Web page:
Can you tell us about some of the biggest obstacles you have faced in your professional life – and how you have overcome them?
My first major challenge was working out how to transition from being a specialist – in my case a patent attorney – to getting wider experience and expertise in intellectual property. The solution was to build my career not by choosing better jobs, but by seeking out and working for the best IP leaders. Their knowledge and skill, and the challenges they brought, gave me the opportunity to grow and extend my own skills. With broadened abilities and clarified vision, next came persuading others to follow my approach, using what I had learned about individual and team dynamics. The key skill here is listening to others and understanding what they are looking for, and then showing them how they can get what they want with the path you are offering. A major application of this was when I was a member of the leadership team of the European Telecommunications Standards Institute (ETSI) Special IP Rights Committee in 1994. We were trying to bridge the gap between opposing groups that had been in conflict for almost five years over a new patent policy for ETSI. The solution was unexpected. Rather than trying to build consensus around a proposal from the chair, the successful approach was to give all the participants space to speak their mind, be heard and build their own consensus.
You have won acclaim as an expert witness on FRAND licensing issues. How do you convey complex technical concepts and arguments in a way that is clear to juries?
It is that old favourite: keep it simple. Reduce everything to straightforward, commonly understood concepts, and then keep it that way. People generally have an idea, a notion, of what it is to invent, create and develop something, while concepts like ‘fair’ and ‘reasonable’ are widely understood. Indeed, the reason these concepts were originally chosen was because of their commonality and generality. Lawyers and even the judiciary can tie themselves in knots trying to convert these notions into tractable terms within an established legal framework, while juries can get the underlying idea more easily. Just keep it simple.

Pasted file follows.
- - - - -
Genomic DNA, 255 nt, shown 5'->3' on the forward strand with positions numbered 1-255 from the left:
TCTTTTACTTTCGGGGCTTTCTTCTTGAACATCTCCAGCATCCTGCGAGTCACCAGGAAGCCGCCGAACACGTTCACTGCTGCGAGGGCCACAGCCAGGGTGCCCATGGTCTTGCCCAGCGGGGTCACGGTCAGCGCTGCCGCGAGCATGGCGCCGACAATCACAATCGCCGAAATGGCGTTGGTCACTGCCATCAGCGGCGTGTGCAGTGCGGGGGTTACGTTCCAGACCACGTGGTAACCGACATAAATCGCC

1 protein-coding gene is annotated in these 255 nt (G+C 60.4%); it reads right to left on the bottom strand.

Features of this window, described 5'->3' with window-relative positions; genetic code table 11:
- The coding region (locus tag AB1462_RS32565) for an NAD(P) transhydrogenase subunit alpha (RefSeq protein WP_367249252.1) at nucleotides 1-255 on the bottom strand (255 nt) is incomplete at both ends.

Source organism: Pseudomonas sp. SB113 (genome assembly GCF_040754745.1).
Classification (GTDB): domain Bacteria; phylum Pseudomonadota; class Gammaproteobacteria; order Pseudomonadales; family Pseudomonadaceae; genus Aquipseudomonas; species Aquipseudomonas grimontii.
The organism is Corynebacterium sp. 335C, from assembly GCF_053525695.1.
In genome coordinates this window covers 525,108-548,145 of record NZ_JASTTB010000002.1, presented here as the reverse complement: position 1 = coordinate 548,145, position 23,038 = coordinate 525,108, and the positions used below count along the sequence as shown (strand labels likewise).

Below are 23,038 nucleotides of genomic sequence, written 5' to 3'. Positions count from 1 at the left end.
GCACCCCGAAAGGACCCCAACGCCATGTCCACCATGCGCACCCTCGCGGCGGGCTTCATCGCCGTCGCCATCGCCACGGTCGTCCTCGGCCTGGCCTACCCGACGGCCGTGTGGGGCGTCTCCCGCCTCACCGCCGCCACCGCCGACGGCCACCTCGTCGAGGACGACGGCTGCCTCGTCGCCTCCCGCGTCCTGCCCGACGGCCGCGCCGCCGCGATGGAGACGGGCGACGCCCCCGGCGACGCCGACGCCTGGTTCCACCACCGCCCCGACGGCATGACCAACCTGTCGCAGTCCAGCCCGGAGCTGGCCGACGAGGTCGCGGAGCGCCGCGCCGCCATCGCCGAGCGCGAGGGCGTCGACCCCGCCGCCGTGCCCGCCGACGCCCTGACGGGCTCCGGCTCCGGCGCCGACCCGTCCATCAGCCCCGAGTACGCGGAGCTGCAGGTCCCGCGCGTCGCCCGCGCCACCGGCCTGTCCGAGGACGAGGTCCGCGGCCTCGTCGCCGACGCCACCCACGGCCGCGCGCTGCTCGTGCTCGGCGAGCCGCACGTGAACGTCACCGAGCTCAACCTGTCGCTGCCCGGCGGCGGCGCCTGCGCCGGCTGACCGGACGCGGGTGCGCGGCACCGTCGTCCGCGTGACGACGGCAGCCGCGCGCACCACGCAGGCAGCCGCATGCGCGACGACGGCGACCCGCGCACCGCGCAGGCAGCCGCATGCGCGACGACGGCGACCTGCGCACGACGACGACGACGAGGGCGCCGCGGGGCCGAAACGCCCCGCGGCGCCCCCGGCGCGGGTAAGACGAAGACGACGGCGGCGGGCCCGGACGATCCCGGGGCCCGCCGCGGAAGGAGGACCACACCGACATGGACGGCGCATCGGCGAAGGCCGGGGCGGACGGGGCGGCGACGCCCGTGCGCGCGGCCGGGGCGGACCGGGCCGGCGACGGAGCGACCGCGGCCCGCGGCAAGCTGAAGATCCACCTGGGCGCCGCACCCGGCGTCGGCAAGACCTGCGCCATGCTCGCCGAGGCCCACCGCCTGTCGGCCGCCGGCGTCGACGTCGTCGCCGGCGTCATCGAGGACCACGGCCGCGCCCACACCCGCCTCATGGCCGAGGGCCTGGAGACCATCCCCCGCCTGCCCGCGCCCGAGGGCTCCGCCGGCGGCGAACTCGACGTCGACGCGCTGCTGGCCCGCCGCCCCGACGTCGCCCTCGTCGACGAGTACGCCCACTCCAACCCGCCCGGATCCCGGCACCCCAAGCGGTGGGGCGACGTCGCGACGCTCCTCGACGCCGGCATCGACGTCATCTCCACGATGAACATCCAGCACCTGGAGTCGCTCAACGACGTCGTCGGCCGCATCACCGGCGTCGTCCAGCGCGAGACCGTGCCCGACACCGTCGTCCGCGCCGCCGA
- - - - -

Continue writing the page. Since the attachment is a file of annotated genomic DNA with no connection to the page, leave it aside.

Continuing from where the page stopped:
What impact do you expect developments such as AI to have on the wider IP landscape?
AI brings interesting times, particularly as it will come in many shades and flavours. So it is first important to avoid generalising AI as one thing. AI is already affecting the innovation of technology, but will have a much wider impact, including on IP services. There have already been structural changes in providing IP services driven by the economy of scale and disruptive business models, and the addition of AI-based IP services to the mix will add new layers of opportunity and complexity; will you have your patent drafted by an AI system or a human patent attorney, or will it be a bit of both? These new challenges will shape tomorrow’s leaders.
How have work practices been affected by changes in 2020, including the covid-19 pandemic?
Sudden-impact events tend to accelerate underlying structural change, releasing pent-up energy. In intellectual property this has meant a more rapid move towards networked, virtual IP services. Also, the fragmentation of larger, more traditional IP providers is beginning to accelerate, with individuals spinning off into clusters of expertise or interests without the binding ties of more traditional business structures.
In what ways do you expect IP governance, strategy and management to change over the next five years – and what can companies do to prepare?
Successful companies will be alert and agile. Some business strategies will need to adapt rapidly, while others will need patience and stability. Preparedness for change will be key, with the ability to shift energy and effort from efficiency to agility and back again as needed. This means building latent capabilities into all elements of IP GSM: have agile teams of professionals skilled in ways of working flexibly; experiment now and develop new IP management structures using disruptive developments like AI, which can be applied at scale when needed; and for IP strategy, always a business follower, time scales will shrink while challenges shift and change, so build flexibility and alacrity into IP strategies now, working ever closer with your C-suite colleagues.
Richard Buttrick is an independent consultant with extensive knowledge and experience of creating and exploiting intellectual property to maximise value, acquired over 40 years in various sectors, technologies and situations. Over the past decade, Mr Buttrick has focused on supporting small companies as they start to develop their approach to intellectual property, while also working as an expert witness in FRAND/SEP litigation around the world. He is a UK patent attorney, a European patent attorney and a member of the Licensing Executives Society.
Click here to see his IAM 300 2020 profile.